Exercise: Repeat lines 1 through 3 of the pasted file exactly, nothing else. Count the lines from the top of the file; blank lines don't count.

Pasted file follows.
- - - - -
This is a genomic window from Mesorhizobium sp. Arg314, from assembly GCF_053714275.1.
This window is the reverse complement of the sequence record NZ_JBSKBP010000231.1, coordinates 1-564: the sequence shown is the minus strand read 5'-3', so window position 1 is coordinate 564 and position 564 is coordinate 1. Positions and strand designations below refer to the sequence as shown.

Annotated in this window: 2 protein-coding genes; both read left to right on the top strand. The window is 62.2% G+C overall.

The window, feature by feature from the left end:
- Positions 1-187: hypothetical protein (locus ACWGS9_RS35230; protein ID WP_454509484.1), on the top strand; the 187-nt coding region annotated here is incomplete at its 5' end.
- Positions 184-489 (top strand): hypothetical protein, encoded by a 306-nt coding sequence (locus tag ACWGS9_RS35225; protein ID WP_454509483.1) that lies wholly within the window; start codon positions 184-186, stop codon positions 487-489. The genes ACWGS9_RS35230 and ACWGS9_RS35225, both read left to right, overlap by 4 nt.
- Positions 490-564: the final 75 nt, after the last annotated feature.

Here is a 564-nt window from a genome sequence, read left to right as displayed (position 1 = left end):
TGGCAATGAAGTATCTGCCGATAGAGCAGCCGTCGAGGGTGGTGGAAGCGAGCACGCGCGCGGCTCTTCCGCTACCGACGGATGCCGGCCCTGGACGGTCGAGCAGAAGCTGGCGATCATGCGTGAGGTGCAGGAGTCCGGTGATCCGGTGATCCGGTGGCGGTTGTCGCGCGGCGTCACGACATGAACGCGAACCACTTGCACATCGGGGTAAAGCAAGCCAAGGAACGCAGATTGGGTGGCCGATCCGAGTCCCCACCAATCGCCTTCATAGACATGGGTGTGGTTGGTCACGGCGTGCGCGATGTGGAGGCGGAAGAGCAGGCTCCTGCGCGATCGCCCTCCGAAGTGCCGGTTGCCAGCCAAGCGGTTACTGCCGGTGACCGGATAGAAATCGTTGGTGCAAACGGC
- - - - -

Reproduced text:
This is a genomic window from Mesorhizobium sp. Arg314, from assembly GCF_053714275.1.
This window is the reverse complement of the sequence record NZ_JBSKBP010000231.1, coordinates 1-564: the sequence shown is the minus strand read 5'-3', so window position 1 is coordinate 564 and position 564 is coordinate 1. Positions and strand designations below refer to the sequence as shown.

Annotated in this window: 2 protein-coding genes; both read left to right on the top strand. The window is 62.2% G+C overall.